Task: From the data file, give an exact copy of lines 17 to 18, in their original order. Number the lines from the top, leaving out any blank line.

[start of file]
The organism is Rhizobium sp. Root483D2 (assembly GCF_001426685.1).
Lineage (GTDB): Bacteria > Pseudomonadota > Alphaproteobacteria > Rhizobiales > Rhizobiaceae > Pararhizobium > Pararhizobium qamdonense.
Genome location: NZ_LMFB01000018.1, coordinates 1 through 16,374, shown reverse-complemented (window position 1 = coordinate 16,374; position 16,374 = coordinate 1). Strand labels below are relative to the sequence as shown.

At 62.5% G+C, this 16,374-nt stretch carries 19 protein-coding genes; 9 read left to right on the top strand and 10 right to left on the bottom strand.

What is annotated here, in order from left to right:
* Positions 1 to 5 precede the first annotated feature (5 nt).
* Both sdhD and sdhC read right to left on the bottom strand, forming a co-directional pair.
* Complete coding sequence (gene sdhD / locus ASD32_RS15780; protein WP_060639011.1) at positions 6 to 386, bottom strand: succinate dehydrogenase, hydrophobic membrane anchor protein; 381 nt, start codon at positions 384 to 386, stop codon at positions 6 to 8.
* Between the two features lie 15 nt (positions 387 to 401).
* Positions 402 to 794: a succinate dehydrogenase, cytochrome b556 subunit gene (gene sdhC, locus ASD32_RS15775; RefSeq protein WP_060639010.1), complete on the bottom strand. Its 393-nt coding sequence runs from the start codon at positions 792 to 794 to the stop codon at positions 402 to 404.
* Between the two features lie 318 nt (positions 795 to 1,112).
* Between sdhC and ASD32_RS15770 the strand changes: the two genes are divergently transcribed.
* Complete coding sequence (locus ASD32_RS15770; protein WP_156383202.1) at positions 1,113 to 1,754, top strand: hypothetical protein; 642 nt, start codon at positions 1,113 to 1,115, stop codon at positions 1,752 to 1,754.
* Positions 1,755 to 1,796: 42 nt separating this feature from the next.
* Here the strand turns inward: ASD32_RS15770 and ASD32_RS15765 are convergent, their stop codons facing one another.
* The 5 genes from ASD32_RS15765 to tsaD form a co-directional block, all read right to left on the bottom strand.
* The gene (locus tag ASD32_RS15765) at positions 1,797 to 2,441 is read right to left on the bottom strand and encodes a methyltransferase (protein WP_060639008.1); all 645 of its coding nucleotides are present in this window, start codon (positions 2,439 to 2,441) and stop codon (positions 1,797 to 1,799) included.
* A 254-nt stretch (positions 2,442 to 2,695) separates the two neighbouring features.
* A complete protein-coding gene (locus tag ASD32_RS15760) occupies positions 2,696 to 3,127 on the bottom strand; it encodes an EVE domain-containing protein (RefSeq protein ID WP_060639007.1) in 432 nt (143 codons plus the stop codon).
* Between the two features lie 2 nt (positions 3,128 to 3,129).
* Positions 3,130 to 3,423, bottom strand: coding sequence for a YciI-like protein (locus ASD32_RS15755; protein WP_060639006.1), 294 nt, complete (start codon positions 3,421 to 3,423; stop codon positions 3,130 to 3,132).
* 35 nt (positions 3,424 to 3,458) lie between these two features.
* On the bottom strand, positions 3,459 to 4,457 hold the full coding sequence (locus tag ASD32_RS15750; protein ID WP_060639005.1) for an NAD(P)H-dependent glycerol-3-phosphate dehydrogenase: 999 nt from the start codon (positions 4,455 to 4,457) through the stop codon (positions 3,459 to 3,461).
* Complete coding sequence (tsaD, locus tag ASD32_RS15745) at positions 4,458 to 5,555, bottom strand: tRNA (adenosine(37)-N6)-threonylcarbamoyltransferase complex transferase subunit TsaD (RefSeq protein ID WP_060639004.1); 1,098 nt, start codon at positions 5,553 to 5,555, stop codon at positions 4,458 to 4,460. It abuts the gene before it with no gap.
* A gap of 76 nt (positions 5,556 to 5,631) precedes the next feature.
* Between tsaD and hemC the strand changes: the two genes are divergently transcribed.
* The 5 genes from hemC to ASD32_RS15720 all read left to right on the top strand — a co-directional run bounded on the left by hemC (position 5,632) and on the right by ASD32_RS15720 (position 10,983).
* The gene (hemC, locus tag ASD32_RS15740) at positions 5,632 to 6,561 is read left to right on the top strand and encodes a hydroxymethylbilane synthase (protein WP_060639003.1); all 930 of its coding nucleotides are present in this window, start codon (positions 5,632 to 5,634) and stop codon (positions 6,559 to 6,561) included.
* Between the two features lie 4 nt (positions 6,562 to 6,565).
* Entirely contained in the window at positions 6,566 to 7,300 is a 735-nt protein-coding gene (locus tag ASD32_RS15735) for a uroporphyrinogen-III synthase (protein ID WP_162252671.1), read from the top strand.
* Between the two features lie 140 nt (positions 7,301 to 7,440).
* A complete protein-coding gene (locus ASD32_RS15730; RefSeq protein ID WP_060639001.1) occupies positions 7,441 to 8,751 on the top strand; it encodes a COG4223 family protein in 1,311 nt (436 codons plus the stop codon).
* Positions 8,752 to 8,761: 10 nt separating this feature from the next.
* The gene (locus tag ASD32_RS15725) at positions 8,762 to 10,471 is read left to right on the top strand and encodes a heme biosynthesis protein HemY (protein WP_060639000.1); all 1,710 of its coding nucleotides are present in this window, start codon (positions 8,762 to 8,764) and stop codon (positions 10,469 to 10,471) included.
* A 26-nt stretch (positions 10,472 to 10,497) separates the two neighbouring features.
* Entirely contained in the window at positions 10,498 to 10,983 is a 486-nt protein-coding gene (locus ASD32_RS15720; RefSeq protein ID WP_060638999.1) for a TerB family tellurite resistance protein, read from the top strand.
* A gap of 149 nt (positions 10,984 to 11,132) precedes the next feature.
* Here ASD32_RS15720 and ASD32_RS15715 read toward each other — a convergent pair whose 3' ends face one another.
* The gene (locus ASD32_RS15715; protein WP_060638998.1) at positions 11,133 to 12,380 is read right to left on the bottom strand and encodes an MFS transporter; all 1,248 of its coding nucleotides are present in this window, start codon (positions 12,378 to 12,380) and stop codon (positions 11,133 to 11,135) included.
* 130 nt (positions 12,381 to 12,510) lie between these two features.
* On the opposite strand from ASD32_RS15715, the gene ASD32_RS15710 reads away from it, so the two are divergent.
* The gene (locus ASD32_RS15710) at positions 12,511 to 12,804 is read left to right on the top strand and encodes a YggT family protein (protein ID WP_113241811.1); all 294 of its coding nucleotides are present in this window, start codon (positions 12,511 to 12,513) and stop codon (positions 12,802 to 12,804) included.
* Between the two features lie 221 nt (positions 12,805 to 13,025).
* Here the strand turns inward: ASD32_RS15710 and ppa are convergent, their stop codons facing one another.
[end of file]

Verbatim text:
* The gene (locus tag ASD32_RS15765) at positions 1,797 to 2,441 is read right to left on the bottom strand and encodes a methyltransferase (protein WP_060639008.1); all 645 of its coding nucleotides are present in this window, start codon (positions 2,439 to 2,441) and stop codon (positions 1,797 to 1,799) included.
* A 254-nt stretch (positions 2,442 to 2,695) separates the two neighbouring features.